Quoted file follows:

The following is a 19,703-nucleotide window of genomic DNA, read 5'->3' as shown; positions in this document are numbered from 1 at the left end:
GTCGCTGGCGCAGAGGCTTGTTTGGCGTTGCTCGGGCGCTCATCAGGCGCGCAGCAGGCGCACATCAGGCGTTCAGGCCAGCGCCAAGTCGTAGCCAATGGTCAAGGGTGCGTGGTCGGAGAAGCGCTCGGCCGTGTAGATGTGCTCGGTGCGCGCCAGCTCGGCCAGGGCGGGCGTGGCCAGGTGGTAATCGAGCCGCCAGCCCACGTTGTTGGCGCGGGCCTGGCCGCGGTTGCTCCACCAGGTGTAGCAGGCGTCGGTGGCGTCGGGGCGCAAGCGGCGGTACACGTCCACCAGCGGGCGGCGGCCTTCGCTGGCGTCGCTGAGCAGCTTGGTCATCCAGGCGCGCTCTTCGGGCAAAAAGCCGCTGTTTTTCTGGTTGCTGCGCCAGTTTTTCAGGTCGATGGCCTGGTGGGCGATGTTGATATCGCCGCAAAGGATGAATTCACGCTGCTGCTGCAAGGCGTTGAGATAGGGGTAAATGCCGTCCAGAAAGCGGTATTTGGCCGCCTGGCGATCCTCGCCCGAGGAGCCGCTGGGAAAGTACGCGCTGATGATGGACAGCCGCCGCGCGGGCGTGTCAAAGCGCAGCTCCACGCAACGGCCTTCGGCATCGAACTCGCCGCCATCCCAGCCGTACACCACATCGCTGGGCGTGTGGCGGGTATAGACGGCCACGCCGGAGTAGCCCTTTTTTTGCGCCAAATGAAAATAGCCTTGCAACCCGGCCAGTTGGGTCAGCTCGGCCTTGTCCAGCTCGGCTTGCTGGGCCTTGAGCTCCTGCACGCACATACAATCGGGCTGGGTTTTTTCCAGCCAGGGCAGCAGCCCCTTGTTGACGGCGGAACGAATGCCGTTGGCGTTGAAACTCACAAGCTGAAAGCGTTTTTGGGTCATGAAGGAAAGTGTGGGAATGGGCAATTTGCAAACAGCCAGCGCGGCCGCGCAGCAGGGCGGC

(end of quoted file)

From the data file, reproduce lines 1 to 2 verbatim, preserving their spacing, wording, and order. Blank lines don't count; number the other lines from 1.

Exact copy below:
The following is a 19,703-nucleotide window of genomic DNA, read 5'->3' as shown; positions in this document are numbered from 1 at the left end:
GTCGCTGGCGCAGAGGCTTGTTTGGCGTTGCTCGGGCGCTCATCAGGCGCGCAGCAGGCGCACATCAGGCGTTCAGGCCAGCGCCAAGTCGTAGCCAATGGTCAAGGGTGCGTGGTCGGAGAAGCGCTCGGCCGTGTAGATGTGCTCGGTGCGCGCCAGCTCGGCCAGGGCGGGCGTGGCCAGGTGGTAATCGAGCCGCCAGCCCACGTTGTTGGCGCGGGCCTGGCCGCGGTTGCTCCACCAGGTGTAGCAGGCGTCGGTGGCGTCGGGGCGCAAGCGGCGGTACACGTCCACCAGCGGGCGGCGGCCTTCGCTGGCGTCGCTGAGCAGCTTGGTCATCCAGGCGCGCTCTTCGGGCAAAAAGCCGCTGTTTTTCTGGTTGCTGCGCCAGTTTTTCAGGTCGATGGCCTGGTGGGCGATGTTGATATCGCCGCAAAGGATGAATTCACGCTGCTGCTGCAAGGCGTTGAGATAGGGGTAAATGCCGTCCAGAAAGCGGTATTTGGCCGCCTGGCGATCCTCGCCCGAGGAGCCGCTGGGAAAGTACGCGCTGATGATGGACAGCCGCCGCGCGGGCGTGTCAAAGCGCAGCTCCACGCAACGGCCTTCGGCATCGAACTCGCCGCCATCCCAGCCGTACACCACATCGCTGGGCGTGTGGCGGGTATAGACGGCCACGCCGGAGTAGCCCTTTTTTTGCGCCAAATGAAAATAGCCTTGCAACCCGGCCAGTTGGGTCAGCTCGGCCTTGTCCAGCTCGGCTTGCTGGGCCTTGAGCTCCTGCACGCACATACAATCGGGCTGGGTTTTTTCCAGCCAGGGCAGCAGCCCCTTGTTGACGGCGGAACGAATGCCGTTGGCGTTGAAACTCACAAGCTGAAAGCGTTTTTGGGTCATGAAGGAAAGTGTGGGAATGGGCAATTTGCAAACAGCCAGCGCGGCCGCGCAGCAGGGCGGC